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Sandra's story: continuous glucose monitoring has been a miracle for me

Sandra's diabetes story

Sandra Tweddell

Diagnosed age 13 in 1961.

Diabetes is not easy, but a continuous glucose monitor has made a big difference.

Sandra Tweddell has lived with diabetes for 57 years and has seen some remarkable changes in treatments and attitudes towards the condition in that time.


Sandra’s journey with diabetes

  • Diagnosed in 1961, aged 13.
  • Has a family history of the condition and her own daughter, Hannah, was also diagnosed with type 1 diabetes aged 10.
  • Has ‘brittle’ diabetes, which she now manages with the help of Continuous Glucose Monitoring.



I’ve lived with diabetes for 57 years. It was very different to what happens nowadays. I was in an old hospital and there were two consultants interviewing two separate patients when I was told with my mum. It was all a big blur, really. 

The main thing I remember is I was put onto an adult ward. The nurse came round and asked if I wanted a cup of tea. I’d always had sugar in tea, but when I said, ‘yes please,’ she replied, ‘well, you’ll never be able to have sugar again in your life, so you may as well start now!’ It was tough love. 

The very first injection I ever had, it was the same nurse who arrived with the syringe. She said, ‘well, you’re going to have to do this for the rest of your life, so you might as well start it now.’

Life with diabetes

Friends and family

My grandmother and aunt were both type 1, so my mother had experience of it. Obviously she was still phased, and I think she felt guilty. But at least she knew a little bit about diabetes. I was an inquisitive child and wanted to know more about the condition. The nurse came along and gave me an A5 piece of paper about diabetes. It had very small print. She said, ‘you can look at it later.’ I said, ‘no I want to look at it now.’ But it was all I got. 

When my daughter, Hannah, was born, I was allowed to hold her briefly, but then she was taken away and for two days to the special care baby unit. I couldn’t see her. The nurses took photographs, but it was hard. Then, after she came back to me, she needed blood tests to check her blood glucose. When they pricked her finger, this tremendous feeling of rage came over me. I thought, ‘how dare you hurt my baby?’ It was a bonding moment.

Food and healthy eating

Diet, nutrition and exercise

When I was first diagnosed, I was put on an almost starvation diet of 15g of carbohydrate for breakfast, lunch and dinner. So 45g of carbohydrate throughout the day. 

When I went to college at 18, I went to a different hospital. They were completely taken aback at how restricted my diet was. They took me into hospital and stabilised me. Of course, there were no blood glucose monitors in those days. You dropped five drops of urine and ten of water into a test tube and then dropped in a tablet.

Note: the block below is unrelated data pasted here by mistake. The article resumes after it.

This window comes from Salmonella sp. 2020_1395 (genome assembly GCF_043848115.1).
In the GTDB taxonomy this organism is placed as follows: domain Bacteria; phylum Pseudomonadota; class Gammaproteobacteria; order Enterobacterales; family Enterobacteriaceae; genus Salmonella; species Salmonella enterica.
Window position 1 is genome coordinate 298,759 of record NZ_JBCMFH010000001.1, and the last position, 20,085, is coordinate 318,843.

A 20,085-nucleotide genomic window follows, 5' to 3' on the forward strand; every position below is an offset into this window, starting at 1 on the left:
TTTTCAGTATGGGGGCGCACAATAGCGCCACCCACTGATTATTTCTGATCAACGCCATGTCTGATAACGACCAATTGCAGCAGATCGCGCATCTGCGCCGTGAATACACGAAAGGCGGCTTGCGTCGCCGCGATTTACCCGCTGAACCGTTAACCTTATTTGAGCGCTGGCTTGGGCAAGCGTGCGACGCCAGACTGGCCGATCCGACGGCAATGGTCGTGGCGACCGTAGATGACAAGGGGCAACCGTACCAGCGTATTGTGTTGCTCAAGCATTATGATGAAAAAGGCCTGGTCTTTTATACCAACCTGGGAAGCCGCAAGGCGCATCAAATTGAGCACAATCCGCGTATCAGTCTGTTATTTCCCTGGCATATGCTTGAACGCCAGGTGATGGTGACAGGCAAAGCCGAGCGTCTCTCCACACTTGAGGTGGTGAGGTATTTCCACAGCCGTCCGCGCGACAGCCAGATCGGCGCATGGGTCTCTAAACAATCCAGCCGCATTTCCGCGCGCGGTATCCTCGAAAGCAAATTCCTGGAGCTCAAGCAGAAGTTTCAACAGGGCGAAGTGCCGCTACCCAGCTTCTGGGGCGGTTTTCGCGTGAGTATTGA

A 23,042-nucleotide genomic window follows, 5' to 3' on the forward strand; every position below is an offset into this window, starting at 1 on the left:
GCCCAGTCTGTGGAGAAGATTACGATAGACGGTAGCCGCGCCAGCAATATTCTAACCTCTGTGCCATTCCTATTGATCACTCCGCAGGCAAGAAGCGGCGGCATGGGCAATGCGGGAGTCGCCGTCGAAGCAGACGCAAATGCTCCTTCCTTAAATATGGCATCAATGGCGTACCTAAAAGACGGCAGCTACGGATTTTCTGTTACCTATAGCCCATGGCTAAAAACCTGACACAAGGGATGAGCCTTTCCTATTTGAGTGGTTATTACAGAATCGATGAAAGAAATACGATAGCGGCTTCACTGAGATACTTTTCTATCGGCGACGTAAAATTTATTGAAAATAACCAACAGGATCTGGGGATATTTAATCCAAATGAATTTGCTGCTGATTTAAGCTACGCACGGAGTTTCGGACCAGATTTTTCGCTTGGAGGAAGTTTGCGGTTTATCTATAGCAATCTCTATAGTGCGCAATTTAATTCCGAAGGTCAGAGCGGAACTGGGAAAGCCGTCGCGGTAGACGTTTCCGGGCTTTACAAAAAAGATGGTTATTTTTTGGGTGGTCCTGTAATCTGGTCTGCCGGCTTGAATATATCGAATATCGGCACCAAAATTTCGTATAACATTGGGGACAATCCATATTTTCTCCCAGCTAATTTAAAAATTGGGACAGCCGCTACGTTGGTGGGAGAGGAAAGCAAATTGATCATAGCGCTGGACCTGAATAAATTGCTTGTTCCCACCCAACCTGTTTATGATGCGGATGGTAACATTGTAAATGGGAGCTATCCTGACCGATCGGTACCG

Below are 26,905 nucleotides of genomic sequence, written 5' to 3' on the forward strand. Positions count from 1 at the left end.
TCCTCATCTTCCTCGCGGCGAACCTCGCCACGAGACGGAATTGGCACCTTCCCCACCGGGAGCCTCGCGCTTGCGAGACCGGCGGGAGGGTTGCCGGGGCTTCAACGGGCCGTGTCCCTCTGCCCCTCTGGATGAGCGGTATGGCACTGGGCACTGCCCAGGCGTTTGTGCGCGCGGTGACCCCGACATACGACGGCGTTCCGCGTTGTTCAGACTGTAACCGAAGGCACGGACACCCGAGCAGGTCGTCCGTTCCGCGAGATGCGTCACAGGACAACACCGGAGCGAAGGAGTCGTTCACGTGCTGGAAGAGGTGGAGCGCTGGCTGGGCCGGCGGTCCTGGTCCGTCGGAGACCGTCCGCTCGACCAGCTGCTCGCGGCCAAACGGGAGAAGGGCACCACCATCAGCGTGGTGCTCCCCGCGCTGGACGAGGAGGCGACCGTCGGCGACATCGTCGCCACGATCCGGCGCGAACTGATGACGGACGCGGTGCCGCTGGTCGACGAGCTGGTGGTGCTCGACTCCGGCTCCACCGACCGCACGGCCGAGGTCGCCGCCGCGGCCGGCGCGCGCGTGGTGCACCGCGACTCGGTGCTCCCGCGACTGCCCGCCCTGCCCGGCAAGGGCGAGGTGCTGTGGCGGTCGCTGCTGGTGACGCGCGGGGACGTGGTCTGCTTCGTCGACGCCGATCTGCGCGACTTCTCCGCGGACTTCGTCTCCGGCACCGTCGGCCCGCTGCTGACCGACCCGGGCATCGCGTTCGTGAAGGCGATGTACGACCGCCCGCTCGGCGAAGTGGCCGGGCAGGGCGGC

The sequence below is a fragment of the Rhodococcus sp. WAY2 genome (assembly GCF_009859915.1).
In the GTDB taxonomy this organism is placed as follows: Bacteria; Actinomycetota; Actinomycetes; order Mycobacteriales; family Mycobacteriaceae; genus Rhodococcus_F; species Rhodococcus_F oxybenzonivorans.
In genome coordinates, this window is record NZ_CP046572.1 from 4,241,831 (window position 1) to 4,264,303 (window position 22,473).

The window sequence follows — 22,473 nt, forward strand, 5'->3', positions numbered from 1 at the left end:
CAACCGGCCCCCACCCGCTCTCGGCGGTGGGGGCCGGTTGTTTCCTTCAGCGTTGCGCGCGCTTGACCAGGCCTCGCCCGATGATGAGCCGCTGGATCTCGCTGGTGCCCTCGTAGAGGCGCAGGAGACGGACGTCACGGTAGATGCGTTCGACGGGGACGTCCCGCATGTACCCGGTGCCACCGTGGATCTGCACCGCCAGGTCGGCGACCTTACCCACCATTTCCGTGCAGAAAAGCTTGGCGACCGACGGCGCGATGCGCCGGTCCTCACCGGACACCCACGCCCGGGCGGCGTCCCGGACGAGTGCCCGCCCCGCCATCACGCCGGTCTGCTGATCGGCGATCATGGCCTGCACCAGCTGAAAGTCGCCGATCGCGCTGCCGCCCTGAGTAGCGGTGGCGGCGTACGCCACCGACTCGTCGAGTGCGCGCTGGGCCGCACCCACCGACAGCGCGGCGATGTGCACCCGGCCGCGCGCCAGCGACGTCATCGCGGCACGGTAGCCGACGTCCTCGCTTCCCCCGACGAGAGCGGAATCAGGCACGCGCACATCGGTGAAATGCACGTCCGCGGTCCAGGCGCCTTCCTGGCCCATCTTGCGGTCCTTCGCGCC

It fizzed up and went in a range of colours from blue to orange and that was the only way you knew what was going on. But the urine could have been in your bladder for four or five hours, so it wasn’t an immediate result. 


What has helped me most? 

The biggest difference is having Continuous Glucose Monitoring (CGM). I paid for Hannah to have it during her pregnancy as well. That’s made a huge difference. Bristol won’t fund CGM for pregnancies, which I think is not good. Research shows that if you use CGM you have a more successful pregnancy. Being able to know your blood glucose 24/7 is incredible. For me, weekly blood tests and urine tests were all I had. That’s the biggest advancement that’s been made.

Hannah had to have an emergency caesarean and she was alerted to the fact things weren’t going right by looking at the patterns on her CGM. It’s an absolute miracle. It really made a difference. I was flying blind really. When I went to the clinic, my blood sugars were often high, which I think was sometimes down to the stress of being told off about it. Now, with CGM, you can see the patterns and what’s causing you to go high or low. 

Diabetes UK and me

My involvement with Diabetes UK

I’m involved with diabetes support groups and I’m a Diabetes UK Service Champion. One of the things that I think has changed over the years is that there’s more stigma attached to diabetes because of the emphasis on type 2 and prevention. People don’t realise that the two types of diabetes are quite separate.

I’m a member of a type 1 group and people are tired of being told, ‘it’s your fault, you’re too fat, you should be eating less sugar.’ Stigma is a real problem and I think it has increased. I didn’t used to get that.

Many health professionals don’t help because they say, ‘you can prevent diabetes’ – they don’t say ‘type 2’. So that’s something that I’m really working on with the local Clinical Commissioning Group, about trying to raise their awareness about being sensitive to language as well as working with them to improve care for people with all types of diabetes. 

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